Kathy Gibson is at ITU Telecom World in Durban – Spectrum prices are high around the world, but developing countries are actually charging telcos more than their counterparts in the developed world.

The issue of spectrum pricing has been a thorny one for as long as auctions have dramatically inflated the costs paid out by telcos, says Houlin Zhao, secretary-general of the International Telecommunications Union (ITU).

He believes that auctions create unequal pricing structures. And, with massive amounts going to government, little is left for mobile operators to invest in their own infrastructures.

It’s not realistic to have free spectrum, Zhao says, but frequently the auction is not viable either, he says.

“How much can we fix the price? And use the investment that industry puts into the spectrum into infrastructure instead?”

Countries have to balance investment protection for telcos with an environment that encourages infrastructure investment, Zhao believes.

For developing markets this is particularly important, says Kalvin Bahia, principal economist at the GSMA.

“We hear the theme ‘digital divide’ all the time,” Bahia says.

Around the world, 2,6-billion people are not connected on mobile, and 4,3-billion are not connected to the Internet.

Not surprisingly, 90% of the unconnected people are in developing countries.

In sub-Saharan Africa, 56% are not connected to mobile, and 78% are not on the Internet.

“This highlights the digital divide between regions,” Bahia says. “And there is a divide within countries as well.”

GSMA research shows that governments typically take a couple of issues into account when they think about spectrum pricing. These are around maximising consumer welfare and raising public revenue.

Typically, governments prioritise revenue maximisation – and this can have a negative impact on consumers, and thus the wider economy in that it slows development.

Developed countries are not making moves to reduce spectrum prices, Bahia adds. In fact, the prices in developing countries are similar to those in developed countries – so a unit of spectrum actually costs the same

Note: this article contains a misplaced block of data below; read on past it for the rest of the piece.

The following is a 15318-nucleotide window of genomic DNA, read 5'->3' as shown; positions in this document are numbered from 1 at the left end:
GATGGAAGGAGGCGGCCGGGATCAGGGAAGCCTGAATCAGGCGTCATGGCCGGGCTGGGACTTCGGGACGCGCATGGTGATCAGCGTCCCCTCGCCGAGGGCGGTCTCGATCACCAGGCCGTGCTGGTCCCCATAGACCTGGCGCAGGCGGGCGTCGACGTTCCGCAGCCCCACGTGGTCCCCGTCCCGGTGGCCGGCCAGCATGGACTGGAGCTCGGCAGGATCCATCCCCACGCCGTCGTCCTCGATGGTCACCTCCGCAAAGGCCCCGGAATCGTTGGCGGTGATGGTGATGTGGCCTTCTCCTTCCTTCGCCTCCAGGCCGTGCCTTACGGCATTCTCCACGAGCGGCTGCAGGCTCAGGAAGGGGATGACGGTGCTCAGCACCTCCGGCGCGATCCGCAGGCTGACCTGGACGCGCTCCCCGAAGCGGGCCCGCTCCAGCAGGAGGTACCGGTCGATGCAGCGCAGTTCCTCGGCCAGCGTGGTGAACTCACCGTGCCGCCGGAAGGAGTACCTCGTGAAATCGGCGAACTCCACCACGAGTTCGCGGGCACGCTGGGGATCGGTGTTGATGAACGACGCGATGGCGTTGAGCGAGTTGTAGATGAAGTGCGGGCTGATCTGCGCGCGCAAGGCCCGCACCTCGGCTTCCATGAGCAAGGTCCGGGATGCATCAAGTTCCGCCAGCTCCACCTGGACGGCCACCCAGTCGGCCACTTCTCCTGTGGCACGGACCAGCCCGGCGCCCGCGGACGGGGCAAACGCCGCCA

This has the net effect, when income is factored in, that spectrum prices are effectively higher than in developed countries.

The elements driving higher spectrum prices include demand and a willingness to pay.

But spectrum policy also plays a major role, Bahia says.

Spectrum policy sets high reserve prices for spectrum, but here are also limited supplies, limited public participation in spectrum roadmaps, and poor rules for events like auctions.

The reserve price has not only been consistently higher in developing countries, but actually doubled between 2010 and 2017.

Interestingly, spectrum reserve prices are linked to sovereign debt, and is particularly strong with short-term debt

“The idea of using spectrum as a way to maximise government revenues holds true,” Bahia says. “And where there is short-term debt, governments are using spectrum revenues to address that.”

This matters because it affects operator investment and pricing decisions – and usually reduces affordability for users.

It also creates uncertainty for long-term investment horizons, and can impose financial constraints.

There is a school of thought that spectrum represents a sunk cost, so it shouldn’t affect ongoing operations.

“But the reason we care about spectrum pricing is because it potentially affects consumer wellbeing,” Bahia says.

The GSMA research shows that high spectrum prices are linked to more expensive services to consumers. And the relationship is stronger in the lower usage pricing bundles.

High spectrum prices also translate into poorer 4G coverage. And very high prices can result in unsold spectrum, and thus less coverage.

Network quality also suffers, with higher prices driving lower download and upload speeds.

Bahia concludes that high spectrum prices are driven not only by demand and market factors. In addition, short-term public finance considerations are driving some governments to prioritise revenue maximisation.

And this has repercussions for consumers and businesses in terms of poorer coverage, expensive services and slower speeds.

The GSMA recommends that governments rely on the market to set prices, with reasonable reserve pricing and annual fees.

Bahia adds that governments should licence spectrum as soon as it’s available, avoid measures that increase risk for operators, and publish long-term spectrum award plans that prioritise economic benefits.